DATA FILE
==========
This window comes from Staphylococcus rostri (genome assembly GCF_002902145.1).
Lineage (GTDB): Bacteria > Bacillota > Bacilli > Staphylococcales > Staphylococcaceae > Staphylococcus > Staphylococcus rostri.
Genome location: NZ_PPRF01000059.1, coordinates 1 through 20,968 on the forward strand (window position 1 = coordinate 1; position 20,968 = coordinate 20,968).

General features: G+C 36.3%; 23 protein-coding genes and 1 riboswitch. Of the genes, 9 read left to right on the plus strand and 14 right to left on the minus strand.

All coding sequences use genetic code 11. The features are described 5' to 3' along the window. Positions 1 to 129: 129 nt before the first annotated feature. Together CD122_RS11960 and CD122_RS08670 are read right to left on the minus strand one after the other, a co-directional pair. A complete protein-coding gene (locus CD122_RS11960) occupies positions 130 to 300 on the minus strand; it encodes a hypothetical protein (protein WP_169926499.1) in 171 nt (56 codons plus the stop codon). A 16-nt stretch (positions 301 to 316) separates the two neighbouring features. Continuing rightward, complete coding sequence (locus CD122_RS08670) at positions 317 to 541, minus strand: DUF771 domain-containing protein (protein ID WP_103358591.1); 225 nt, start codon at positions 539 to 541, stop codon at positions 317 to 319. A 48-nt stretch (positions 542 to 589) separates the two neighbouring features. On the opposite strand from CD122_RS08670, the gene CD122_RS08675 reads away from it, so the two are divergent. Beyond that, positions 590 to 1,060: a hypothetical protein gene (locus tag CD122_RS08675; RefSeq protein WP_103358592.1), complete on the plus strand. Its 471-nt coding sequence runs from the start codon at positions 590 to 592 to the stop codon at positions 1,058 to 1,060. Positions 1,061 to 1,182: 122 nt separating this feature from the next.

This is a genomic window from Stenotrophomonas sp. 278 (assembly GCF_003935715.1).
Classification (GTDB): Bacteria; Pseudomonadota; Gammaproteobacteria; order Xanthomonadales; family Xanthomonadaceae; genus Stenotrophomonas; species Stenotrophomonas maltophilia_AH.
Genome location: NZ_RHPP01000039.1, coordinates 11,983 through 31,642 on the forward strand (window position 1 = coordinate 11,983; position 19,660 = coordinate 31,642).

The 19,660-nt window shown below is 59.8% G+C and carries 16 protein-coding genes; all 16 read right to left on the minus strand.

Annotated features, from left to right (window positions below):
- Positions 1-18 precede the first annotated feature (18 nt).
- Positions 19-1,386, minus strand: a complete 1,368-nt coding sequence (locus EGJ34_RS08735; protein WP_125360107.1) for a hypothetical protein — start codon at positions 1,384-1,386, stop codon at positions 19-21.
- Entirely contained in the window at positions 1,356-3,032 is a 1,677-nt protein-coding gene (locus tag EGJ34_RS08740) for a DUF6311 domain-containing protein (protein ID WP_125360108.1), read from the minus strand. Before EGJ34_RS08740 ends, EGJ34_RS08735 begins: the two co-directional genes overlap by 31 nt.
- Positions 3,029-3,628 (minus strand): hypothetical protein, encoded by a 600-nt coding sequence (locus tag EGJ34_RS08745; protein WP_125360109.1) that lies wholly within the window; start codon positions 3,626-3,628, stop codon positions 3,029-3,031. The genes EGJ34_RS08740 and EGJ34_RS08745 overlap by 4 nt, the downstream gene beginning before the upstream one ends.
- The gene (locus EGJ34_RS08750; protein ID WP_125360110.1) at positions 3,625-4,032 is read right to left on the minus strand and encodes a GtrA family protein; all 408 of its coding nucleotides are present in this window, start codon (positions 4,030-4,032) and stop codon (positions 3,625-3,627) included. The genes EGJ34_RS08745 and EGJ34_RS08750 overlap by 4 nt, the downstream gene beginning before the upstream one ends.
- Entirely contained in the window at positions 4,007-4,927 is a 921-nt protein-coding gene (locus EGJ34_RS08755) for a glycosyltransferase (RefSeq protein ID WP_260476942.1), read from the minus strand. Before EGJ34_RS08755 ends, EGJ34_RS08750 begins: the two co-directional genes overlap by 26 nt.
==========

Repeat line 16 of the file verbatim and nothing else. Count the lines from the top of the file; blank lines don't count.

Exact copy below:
- Entirely contained in the window at positions 4,007-4,927 is a 921-nt protein-coding gene (locus EGJ34_RS08755) for a glycosyltransferase (RefSeq protein ID WP_260476942.1), read from the minus strand. Before EGJ34_RS08755 ends, EGJ34_RS08750 begins: the two co-directional genes overlap by 26 nt.